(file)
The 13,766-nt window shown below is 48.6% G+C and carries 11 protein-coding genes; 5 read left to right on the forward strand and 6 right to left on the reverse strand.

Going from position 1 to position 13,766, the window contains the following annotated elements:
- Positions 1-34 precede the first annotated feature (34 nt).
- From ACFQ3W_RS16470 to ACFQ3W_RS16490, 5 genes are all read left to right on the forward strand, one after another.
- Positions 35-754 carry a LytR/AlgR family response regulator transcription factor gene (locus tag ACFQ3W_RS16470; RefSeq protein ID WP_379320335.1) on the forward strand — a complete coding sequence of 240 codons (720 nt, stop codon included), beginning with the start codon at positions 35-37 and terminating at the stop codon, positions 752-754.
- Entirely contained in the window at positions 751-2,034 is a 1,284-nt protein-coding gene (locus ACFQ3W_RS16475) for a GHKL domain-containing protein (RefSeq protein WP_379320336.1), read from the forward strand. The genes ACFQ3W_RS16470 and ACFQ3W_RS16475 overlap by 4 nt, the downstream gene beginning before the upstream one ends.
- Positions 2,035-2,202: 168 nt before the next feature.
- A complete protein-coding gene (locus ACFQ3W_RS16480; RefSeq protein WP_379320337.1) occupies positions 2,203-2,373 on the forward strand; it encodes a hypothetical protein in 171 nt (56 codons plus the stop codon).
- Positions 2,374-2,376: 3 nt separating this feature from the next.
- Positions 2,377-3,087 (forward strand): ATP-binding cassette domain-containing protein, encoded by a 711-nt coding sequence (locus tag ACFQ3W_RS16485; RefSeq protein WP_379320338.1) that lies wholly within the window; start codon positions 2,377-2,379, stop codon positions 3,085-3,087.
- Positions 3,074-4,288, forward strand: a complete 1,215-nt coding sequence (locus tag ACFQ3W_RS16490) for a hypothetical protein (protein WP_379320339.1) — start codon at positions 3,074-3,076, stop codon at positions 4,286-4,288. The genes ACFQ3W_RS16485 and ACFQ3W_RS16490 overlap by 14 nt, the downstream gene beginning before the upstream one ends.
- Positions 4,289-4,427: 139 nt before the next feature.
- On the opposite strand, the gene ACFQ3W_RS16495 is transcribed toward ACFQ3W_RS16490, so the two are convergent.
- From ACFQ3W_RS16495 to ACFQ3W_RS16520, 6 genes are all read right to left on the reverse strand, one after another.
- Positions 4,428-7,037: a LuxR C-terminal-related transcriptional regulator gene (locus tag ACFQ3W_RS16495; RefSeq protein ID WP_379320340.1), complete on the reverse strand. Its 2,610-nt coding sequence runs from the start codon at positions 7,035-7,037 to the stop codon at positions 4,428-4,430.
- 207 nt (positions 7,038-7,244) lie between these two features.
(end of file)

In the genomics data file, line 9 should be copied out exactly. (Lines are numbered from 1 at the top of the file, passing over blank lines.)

- Positions 2,374-2,376: 3 nt separating this feature from the next.